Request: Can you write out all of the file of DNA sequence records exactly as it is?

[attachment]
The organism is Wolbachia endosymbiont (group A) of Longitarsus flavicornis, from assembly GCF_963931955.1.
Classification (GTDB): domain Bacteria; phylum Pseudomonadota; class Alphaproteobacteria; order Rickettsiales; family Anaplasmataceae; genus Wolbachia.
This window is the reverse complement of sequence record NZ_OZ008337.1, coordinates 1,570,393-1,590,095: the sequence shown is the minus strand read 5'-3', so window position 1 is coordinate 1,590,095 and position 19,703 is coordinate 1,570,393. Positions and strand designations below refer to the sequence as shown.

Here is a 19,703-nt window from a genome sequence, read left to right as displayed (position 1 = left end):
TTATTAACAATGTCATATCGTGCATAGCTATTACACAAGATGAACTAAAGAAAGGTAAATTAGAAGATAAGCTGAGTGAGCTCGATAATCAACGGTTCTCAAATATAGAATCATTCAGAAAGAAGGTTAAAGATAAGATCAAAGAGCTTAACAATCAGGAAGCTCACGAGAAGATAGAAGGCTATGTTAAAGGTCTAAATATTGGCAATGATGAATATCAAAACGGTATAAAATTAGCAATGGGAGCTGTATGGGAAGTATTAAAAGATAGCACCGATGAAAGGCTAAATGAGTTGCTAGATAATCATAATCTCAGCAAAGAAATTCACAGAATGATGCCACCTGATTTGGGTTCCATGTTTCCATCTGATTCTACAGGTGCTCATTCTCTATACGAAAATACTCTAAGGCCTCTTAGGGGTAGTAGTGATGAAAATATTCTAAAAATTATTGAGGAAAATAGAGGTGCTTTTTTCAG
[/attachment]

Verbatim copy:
The organism is Wolbachia endosymbiont (group A) of Longitarsus flavicornis, from assembly GCF_963931955.1.
Classification (GTDB): domain Bacteria; phylum Pseudomonadota; class Alphaproteobacteria; order Rickettsiales; family Anaplasmataceae; genus Wolbachia.
This window is the reverse complement of sequence record NZ_OZ008337.1, coordinates 1,570,393-1,590,095: the sequence shown is the minus strand read 5'-3', so window position 1 is coordinate 1,590,095 and position 19,703 is coordinate 1,570,393. Positions and strand designations below refer to the sequence as shown.

Here is a 19,703-nt window from a genome sequence, read left to right as displayed (position 1 = left end):
TTATTAACAATGTCATATCGTGCATAGCTATTACACAAGATGAACTAAAGAAAGGTAAATTAGAAGATAAGCTGAGTGAGCTCGATAATCAACGGTTCTCAAATATAGAATCATTCAGAAAGAAGGTTAAAGATAAGATCAAAGAGCTTAACAATCAGGAAGCTCACGAGAAGATAGAAGGCTATGTTAAAGGTCTAAATATTGGCAATGATGAATATCAAAACGGTATAAAATTAGCAATGGGAGCTGTATGGGAAGTATTAAAAGATAGCACCGATGAAAGGCTAAATGAGTTGCTAGATAATCATAATCTCAGCAAAGAAATTCACAGAATGATGCCACCTGATTTGGGTTCCATGTTTCCATCTGATTCTACAGGTGCTCATTCTCTATACGAAAATACTCTAAGGCCTCTTAGGGGTAGTAGTGATGAAAATATTCTAAAAATTATTGAGGAAAATAGAGGTGCTTTTTTCAG